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Warming shelter schedule leaves some cold

Ruth (Ruthie) Rader sits in a light rain for a photograph against a background of St. Peter’s Landmark, which is located across the street from The Warming Place. The center was closed Wednesday night due to warmer weather, and Rader said she would spend the night under an overhang.

Photo by Mark Gibson
Ruth (Ruthie) Rader sits in a light rain for a photograph against a background of St. Peter’s Landmark, which is located across the street from The Warming Place. The center was closed Wednesday night due to warmer weather, and Rader said she would spend the night under an overhang.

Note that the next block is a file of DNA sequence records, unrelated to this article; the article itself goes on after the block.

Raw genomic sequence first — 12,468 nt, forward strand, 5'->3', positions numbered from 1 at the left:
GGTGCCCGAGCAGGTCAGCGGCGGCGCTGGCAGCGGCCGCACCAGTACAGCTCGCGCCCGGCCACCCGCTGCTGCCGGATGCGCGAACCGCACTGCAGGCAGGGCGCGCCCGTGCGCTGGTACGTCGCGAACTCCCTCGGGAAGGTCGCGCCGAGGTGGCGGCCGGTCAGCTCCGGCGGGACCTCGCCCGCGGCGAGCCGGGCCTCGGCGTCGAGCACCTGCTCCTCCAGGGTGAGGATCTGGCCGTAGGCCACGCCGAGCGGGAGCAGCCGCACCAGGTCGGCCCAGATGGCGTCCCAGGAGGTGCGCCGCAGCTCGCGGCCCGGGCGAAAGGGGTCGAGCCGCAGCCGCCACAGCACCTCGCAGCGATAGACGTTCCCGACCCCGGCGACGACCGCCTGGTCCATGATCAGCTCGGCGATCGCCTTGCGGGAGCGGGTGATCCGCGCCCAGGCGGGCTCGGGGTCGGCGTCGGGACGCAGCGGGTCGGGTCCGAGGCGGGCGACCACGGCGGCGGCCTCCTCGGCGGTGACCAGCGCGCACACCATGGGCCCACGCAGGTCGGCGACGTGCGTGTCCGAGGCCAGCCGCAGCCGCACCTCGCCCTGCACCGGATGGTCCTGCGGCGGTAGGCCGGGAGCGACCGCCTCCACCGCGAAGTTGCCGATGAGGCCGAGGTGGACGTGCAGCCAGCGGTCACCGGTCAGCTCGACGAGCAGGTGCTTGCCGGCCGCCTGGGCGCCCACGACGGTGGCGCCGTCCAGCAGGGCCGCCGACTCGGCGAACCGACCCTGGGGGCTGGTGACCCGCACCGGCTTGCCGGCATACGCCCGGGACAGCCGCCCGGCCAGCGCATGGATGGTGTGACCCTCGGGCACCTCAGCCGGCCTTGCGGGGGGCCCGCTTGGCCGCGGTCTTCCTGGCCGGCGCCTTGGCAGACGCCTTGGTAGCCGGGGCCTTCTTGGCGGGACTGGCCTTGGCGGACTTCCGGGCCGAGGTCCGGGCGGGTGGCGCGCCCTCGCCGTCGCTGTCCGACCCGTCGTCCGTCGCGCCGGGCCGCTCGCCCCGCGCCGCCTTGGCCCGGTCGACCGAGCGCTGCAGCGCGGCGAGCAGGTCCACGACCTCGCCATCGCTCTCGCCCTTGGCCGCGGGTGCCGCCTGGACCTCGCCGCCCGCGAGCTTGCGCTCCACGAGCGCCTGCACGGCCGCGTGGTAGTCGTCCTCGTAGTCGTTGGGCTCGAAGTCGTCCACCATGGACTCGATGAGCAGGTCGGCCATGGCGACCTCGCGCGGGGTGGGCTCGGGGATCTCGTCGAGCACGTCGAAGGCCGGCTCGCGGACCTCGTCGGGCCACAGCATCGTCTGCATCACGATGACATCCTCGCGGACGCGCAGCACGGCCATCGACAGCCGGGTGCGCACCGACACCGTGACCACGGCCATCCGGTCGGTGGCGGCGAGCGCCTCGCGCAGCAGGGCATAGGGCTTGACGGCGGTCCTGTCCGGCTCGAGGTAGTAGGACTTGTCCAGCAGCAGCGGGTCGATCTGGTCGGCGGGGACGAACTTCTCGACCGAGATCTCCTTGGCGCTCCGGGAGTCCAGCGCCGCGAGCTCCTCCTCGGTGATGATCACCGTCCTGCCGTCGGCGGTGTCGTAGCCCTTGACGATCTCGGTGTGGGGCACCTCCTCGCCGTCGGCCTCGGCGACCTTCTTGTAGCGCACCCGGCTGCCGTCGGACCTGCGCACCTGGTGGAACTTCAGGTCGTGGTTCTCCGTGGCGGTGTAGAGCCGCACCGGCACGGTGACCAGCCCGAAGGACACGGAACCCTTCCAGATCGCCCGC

Tonight, most of us will be spending the evening indoors, sleeping in our beds, wrapped in layers of blankets to protect our fragile bodies from the winter chill.

According to the National Weather Service, it will be in the mid-forties for most of the day, but get down into the thirties overnight with a “chance of rain” throughout.

When you have to spend your nights outside, what’s the difference between 30 degrees and 31 degrees with wind chill, or 35 degrees and 36 degrees when it’s raining?

Ruth Rader, a blogger who’s spent many years living “on the road” and facing the elements, says, “Not much.”

However, at The Warming Place, housed in St. Vincent de Paul and run entirely by community volunteers, these 1-degree margins often mean the difference between Rader and other homeless individuals spending the night indoors, or sleeping out on the pavement in their sleeping bags.

“I just don’t understand it,” Rader said. “It makes no sense. It’s wintertime; cold is cold.”

With temperatures staying in the mid to upper thirties on Wednesday according to National Weather Service estimations, The Warming Place stayed closed.